Last year’s hit Kickstarter The ’77 showed that there was still a demand for old school, retro thrills in an anthology format. The latest release from The 77 Publications is Blazer, the mastermind of Tharg himself Steve MacManus. When MacManus was editor of 2000AD he introduced the wider world to the likes of Alan Moore, Peter Milligan and Grant Morrison as well writing episodes of Strontium Dog, Rogue Trooper and the V.C.s. So how does Blazer measure up?
Publisher: The 77 Publications
Writer: Steve MacManus
Price: £4.95 from GetMyComics
Although he’s best known for his work on 2000AD, MacManus’s roots lie in fondly-remembered weeklies such as Valiant, Battle and Action. Blazer is a loving recreation of the sort of comic that you might have picked up in the newsagents in the mid-seventies on the way home from school, along with a bag of cola cubes, a Texan bar and a packet of Spangles. It’s even cover-dated 1st April 1974 and comes with a free sticker! If this means nothing to you then Blazer might not be what you’re looking for but for lots of readers it’s like going back home.
It’s fair to say that Blazer isn’t breaking the mould but it’s not trying to. The point is to take us back to the days of Hookjaw, Dredger, Roy of the Rovers and Hellman. There are war stories, football stories and policemen riding bicycles There are jokes and pin-ups, letters pages and an advice column from a professional boxer called Tornado Ted! The strips are no longer than 6 pages and, apart from Dominica’s Ring in the centre of the comic, all in glorious black and white. It’s even printed on newsprint.
MacManus writes all of the strips here and despite the differing genres they each bear his unmistakable marks of non-stop action and tongue in cheek humour. Anyone who’s read any of the recent Treasury of British Comics collections published by Rebellion will know what to expect here. We are introduced to Moses Godwin, a Baptist minister with an eyepatch and a machine gun (“Behold the Lord’s burning Fire!”), “Freelance Fixer” John Derringer who takes a job protecting Liberace’s million-dollar diamond (“Run for the chopper now!”) and Texas sheriff Tod Steiger (“You’re a big hat with no cattle, boy”). One strip however is written in such a thick Brummie dialect that some readers might need Noddy Holder on hand to translate.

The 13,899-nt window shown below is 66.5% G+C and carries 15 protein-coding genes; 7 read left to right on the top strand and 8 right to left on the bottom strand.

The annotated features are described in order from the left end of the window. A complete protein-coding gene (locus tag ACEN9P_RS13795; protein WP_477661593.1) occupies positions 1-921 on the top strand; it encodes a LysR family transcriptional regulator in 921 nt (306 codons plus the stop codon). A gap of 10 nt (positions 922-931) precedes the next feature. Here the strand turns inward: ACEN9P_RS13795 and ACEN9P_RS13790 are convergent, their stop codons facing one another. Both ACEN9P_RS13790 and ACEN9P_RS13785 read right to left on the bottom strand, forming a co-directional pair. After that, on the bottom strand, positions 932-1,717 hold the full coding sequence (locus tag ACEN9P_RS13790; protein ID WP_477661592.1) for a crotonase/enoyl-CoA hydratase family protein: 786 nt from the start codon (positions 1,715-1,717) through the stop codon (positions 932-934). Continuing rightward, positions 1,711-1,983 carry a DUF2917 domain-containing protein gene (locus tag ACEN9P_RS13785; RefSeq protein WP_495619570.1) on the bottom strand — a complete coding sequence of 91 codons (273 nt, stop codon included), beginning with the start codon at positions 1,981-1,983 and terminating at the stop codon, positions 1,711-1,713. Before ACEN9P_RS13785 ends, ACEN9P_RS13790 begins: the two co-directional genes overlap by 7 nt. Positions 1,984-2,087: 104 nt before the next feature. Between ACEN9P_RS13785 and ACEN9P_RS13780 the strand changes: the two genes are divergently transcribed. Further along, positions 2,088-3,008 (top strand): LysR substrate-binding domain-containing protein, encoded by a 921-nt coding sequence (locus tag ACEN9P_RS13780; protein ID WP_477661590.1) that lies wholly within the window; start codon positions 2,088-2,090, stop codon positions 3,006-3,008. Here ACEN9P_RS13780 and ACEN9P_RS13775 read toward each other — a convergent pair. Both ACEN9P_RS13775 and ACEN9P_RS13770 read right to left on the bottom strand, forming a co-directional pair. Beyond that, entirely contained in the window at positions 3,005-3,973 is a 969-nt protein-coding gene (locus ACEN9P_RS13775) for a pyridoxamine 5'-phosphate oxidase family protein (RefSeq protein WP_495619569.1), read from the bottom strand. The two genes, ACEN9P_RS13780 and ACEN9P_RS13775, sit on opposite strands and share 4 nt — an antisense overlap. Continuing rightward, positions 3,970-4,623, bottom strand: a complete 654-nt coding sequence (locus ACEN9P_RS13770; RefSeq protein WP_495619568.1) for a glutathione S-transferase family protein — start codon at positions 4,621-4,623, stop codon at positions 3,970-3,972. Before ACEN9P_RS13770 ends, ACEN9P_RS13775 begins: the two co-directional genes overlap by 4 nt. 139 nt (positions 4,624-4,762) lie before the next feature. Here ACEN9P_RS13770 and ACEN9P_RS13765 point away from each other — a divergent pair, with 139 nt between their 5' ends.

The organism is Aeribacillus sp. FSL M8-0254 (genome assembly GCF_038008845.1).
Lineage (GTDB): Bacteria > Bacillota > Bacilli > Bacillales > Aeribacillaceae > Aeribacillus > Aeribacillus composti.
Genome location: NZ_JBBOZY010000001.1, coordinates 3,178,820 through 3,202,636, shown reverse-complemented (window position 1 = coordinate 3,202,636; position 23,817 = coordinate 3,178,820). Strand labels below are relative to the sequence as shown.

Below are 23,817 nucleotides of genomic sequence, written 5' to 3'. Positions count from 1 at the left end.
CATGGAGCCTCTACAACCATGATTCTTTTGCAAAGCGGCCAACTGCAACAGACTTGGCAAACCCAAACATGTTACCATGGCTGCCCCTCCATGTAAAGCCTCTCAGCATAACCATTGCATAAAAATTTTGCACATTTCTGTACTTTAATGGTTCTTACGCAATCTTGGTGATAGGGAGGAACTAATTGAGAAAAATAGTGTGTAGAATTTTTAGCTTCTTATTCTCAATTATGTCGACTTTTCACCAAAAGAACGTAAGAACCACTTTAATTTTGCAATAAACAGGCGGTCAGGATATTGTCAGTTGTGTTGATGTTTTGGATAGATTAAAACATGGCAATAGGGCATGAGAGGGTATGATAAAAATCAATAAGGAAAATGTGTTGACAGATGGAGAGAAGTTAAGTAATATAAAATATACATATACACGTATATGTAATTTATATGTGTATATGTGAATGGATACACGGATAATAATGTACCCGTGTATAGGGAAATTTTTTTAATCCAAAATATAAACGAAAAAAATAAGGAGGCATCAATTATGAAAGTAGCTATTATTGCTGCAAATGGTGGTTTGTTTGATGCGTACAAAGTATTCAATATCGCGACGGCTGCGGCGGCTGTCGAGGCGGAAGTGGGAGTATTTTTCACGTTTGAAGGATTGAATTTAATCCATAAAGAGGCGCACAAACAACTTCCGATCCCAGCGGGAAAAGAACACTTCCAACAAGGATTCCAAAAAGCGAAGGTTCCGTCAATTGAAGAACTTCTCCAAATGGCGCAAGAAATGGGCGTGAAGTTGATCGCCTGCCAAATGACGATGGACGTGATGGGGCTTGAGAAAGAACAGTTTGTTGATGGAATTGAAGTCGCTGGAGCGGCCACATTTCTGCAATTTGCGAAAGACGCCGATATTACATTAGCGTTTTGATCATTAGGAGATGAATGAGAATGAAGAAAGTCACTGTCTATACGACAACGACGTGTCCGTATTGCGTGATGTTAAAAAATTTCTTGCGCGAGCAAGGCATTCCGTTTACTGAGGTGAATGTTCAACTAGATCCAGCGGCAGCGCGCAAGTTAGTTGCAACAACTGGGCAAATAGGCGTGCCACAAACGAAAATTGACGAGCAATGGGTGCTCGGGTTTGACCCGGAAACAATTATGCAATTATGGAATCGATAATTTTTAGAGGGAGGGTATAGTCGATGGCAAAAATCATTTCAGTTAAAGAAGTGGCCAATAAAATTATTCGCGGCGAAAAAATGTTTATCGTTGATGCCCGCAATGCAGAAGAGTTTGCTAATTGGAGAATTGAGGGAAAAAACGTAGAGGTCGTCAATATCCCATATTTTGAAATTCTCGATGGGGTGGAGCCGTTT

As with all anthologies there are a range of art styles here, all of which fit the brief of looking as if they could have appeared in a British seventies weekly. Rok the God and Max Normal artist Dan Cornwell does a great job with Godwin’s Law. The art is exciting and kinetic and he manages to sneak in some very contemporary page layouts, including a dramatic splash page, in this retro book. Peter Western’s colour art on supernatural strip Dominica’s Ring is fantastic and could easily pass as a “lost” strip from Misty. Andrew Richmond convincingly captures the seventies feel with The Sheriffs of Nottingham with one married couple featured in the strip bearing more than a passing resemblance to George and Mildred (ask your dad). He also designs a cover that’s just asking for a space spinner to be sellotaped to it.
If you enjoyed last year’s Action and Battle specials then you’ll probably enjoy this latest offering from The ’77 stable. If the future seems too bleak and the present seems like an episode of Black Mirror, you could do a lot worse that step back in time to the swinging Seventies with Blazer.